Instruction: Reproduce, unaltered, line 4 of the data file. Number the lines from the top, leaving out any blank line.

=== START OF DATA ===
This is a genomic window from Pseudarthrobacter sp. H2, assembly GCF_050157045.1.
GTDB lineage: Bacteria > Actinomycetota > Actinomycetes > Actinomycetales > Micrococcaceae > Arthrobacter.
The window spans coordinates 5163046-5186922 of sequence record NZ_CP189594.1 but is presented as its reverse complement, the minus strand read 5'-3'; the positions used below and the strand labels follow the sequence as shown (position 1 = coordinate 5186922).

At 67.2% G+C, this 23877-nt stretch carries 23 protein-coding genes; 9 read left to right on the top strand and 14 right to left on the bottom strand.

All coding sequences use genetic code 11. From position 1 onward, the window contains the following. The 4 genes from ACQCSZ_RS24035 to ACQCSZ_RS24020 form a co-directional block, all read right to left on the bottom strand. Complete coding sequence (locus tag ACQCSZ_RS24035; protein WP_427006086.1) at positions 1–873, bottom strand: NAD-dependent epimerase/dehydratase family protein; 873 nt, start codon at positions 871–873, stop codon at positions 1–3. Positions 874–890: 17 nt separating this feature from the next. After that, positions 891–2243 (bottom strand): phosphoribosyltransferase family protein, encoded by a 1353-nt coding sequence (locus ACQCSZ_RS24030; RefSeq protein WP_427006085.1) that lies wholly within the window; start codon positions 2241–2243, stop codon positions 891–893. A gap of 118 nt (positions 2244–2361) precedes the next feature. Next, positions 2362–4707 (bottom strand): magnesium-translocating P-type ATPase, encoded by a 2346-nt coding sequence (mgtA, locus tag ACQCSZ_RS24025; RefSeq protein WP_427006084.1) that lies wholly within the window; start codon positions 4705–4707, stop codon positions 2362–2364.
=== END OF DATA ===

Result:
At 67.2% G+C, this 23877-nt stretch carries 23 protein-coding genes; 9 read left to right on the top strand and 14 right to left on the bottom strand.